Your essential real estate glossary
Media release from Raine & Horne Fusion: May 2016
If you’ve ever wondered what all those real estate terms really mean, here we’ve compiled a useful glossary to help you decipher ‘agent speak’ and navigate the real estate landscape.
Agent: A registered person contracted to act for another in the selling, buying, renting or management of property.
Appraisal: An opinion of the potential saleability of a property by a licenced real estate agent.
Auction: A sale, usually in public, of a property sold to the highest bidder.
Body Corporate or Owners Corporation: The collective ownership of common property such as a block of apartments or multi–dwelling complexes. It is responsible for the administration and upkeep of common areas.
Bridging Finance: A short-term loan, usually at a higher rate of interest, taken out by people who have bought a house while waiting for theirs to be sold, or when a normal mortgage and/or their savings fall below the asking price.
Buyer’s Advocate or Buyer’s Agent: Represents a property buyer in negotiations with a vendor or his/her agent. The buyer’s agent is paid by the buyer. Buyer’s agents should be licensed and certified to act as a buyer’s agent.
Capital Gains Tax: A Commonwealth Tax payable on the capital gain made on the sale of an investment property. Refer to the current requirements of the Australian Taxation Office (ATO).
Certificate of Title: A document issued under the Torrens Title System of Title, showing ownership and interest in a parcel of land.
Commission: A negotiable percentage or agreed amount of the selling price of a property, paid by the seller to the property agent, normally after the property is sold.
Community Title: Similar to Strata Title but applicable to developments combining a variety of dwelling styles and communal facilities where an overall style and theme must be adhered to.
Contract or Agreement of Sale: A legal document relating to the sale of a property which expresses the terms and conditions of the sale.
Conveyancer: A person (not a legal practitioner) who, for a fee, handles the process of transferring property.
Cooling-Off Period: A period of time during which a buyer can withdraw from the sale of a home (if not purchased at auction). Duration varies from state to state. The duration must be outlined in the Agreement of Sale.
Deposit: Percentage of the total consideration, or an agreed amount, paid on exchange of a contract for purchase of an asset.
Depreciation: Is a non-cash allowance that you may be able to claim on your tax which reflects the limited life of an asset.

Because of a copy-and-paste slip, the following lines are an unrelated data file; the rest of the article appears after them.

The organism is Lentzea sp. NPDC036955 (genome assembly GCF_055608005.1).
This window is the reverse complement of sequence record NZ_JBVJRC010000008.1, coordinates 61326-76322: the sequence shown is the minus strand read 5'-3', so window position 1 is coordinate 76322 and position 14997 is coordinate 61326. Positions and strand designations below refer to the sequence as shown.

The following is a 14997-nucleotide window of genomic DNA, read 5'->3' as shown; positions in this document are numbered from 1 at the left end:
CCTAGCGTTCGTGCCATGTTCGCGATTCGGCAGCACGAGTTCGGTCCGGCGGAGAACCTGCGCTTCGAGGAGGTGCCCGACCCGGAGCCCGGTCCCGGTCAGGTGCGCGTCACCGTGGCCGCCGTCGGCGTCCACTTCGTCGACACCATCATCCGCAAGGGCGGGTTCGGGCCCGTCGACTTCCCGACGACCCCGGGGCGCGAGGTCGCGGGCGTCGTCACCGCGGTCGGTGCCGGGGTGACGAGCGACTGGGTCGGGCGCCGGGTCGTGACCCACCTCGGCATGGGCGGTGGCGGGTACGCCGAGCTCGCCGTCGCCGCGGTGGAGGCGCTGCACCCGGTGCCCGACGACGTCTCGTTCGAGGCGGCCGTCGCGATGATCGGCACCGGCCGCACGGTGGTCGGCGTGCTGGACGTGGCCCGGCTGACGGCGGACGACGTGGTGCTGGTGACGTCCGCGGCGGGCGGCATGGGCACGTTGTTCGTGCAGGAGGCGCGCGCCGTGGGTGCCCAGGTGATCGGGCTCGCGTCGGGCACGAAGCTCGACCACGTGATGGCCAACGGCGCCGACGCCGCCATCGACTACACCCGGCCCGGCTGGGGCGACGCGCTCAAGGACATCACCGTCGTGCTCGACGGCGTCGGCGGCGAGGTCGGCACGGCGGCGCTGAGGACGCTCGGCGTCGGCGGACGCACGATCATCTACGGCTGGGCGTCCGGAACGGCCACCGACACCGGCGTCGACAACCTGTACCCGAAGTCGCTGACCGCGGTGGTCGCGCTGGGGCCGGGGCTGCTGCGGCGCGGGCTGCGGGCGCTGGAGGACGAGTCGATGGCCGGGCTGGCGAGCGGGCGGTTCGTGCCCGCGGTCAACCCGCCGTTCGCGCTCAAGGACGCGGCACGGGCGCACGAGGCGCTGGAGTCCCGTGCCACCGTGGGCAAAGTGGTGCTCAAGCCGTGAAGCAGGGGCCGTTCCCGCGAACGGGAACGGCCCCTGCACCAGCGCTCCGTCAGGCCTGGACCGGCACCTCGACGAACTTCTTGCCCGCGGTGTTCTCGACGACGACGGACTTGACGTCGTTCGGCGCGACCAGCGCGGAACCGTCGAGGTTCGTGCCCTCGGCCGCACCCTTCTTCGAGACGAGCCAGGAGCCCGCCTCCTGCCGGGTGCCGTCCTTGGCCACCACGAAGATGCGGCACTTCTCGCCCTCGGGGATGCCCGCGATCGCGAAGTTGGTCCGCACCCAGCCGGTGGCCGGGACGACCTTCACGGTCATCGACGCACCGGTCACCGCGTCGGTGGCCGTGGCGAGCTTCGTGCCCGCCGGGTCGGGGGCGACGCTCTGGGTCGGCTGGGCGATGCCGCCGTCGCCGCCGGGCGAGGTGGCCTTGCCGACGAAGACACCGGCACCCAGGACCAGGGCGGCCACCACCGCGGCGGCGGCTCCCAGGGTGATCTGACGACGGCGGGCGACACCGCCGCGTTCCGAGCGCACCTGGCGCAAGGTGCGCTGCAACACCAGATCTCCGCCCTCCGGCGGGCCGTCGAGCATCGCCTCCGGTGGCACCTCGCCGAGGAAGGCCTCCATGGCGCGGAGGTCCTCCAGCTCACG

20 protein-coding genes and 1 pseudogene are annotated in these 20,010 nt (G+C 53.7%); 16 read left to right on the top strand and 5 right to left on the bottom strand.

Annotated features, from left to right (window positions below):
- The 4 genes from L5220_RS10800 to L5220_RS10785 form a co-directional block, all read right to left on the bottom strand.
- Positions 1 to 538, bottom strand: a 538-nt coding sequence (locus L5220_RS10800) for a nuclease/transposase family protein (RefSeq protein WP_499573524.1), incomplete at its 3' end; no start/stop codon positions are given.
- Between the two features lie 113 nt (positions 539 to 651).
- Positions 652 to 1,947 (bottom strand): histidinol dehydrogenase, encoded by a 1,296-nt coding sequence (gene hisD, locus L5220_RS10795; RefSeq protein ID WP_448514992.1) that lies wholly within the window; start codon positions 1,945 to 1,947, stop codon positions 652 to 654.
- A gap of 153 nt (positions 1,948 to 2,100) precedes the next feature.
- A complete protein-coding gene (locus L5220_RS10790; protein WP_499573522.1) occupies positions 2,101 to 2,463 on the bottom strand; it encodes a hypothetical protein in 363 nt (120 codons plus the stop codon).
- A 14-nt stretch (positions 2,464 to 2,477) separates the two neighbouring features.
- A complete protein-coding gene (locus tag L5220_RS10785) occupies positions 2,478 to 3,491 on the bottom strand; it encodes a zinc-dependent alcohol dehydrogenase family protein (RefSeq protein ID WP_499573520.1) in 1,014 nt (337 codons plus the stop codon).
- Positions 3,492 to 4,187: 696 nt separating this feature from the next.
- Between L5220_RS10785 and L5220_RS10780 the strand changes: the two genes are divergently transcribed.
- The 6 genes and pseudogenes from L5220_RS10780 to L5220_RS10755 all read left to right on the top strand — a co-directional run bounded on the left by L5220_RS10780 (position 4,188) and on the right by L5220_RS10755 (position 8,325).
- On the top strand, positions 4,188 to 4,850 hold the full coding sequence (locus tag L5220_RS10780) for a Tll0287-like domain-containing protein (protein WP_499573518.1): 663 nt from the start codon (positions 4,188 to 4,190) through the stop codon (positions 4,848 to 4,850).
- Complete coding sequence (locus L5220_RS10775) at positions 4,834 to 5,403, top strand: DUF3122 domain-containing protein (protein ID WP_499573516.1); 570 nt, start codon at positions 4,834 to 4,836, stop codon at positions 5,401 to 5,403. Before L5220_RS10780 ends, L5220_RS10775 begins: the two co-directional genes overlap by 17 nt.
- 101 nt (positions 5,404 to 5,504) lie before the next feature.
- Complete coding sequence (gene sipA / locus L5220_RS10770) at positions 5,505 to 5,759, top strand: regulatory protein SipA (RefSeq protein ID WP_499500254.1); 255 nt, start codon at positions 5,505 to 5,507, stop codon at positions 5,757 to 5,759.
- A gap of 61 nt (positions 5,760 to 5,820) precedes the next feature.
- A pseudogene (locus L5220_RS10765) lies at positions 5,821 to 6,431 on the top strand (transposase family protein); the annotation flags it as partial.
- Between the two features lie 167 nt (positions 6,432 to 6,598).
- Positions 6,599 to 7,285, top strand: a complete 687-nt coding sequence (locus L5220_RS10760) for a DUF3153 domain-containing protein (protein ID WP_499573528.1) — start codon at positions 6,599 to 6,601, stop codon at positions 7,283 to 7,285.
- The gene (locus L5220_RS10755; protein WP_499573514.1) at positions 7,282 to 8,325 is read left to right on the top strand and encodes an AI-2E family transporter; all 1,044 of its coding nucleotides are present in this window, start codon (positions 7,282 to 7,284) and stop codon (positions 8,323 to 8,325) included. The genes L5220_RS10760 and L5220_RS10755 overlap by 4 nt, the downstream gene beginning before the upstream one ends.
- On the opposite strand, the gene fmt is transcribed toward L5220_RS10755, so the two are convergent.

Equity: The difference between the market value of the property and any loans outstanding on the property.
Gazumping: If someone has agreed to sell you a property and then sells it to someone else for a higher price, you have been gazumped!
Investment: The purchase of an asset, such as real estate, with the ultimate goal of producing capital gain on the resale of the asset.
Land Tax: Value-based levy applied to some property (exemptions include principal place of residence).
Landlord: The owner of property being rented.
Lease or Lease Agreement: The lease (also known as a tenancy agreement) is a legal contract between the tenant, landlord and agent. This covers the amount of rent to be paid, the method of payment, term of the agreement, security bond amount and other conditions and rules.
Lessee: One who leases/rents a property from a lessor/owner.
Mortgage: A written contract giving a lender security over a property.
Mortgagee: One who lends the money for the property.
Mortgagor: One who borrows the money to purchase property.
Negative Gearing: Where the costs associated with your property investment exceed the income received over the tax year.
Off the plan: Buying a property based on architect’s plans, before it has been built.
Principal: The actual amount of money that has been borrowed to buy a property.
Private Sale: The seller does not engage an estate agent but acts on his own behalf, dealing directly with the buyer.
Private Treaty Sale: The sale of property via an agent through private negotiation and contract.
Reserve Price: The lowest acceptable price set by the vendor.
Semi-detached: Two buildings joined by a common wall.
Settlement: The occasion when ownership of a property passes from the vendor to the buyer and the balance of the sale price is paid to the vendor.
Stamp Duty: A government tax imposed on contracts with the amount usually calculated as a percentage of the contract value.
Strata Title: Applies to more than one property on a single piece of land, such as an apartment block. Each unit will have a separate strata title, organised under a ‘strata plan’.
Tenant: One who leases/rents a property from a lessor/owner.
Title Search: A check of public records to make sure that the vendor has the right to sell and transfer ownership of a property.
Torrens Title: The standard certificate recognising land owned by the person registered on that document.
Townhouse: Two storey attached building, usually strata-titled.
Valuation: The estimation of the value of a property by a qualified and registered valuer.
Vendor: A person selling a property.
For the RH Fusion media release, click here.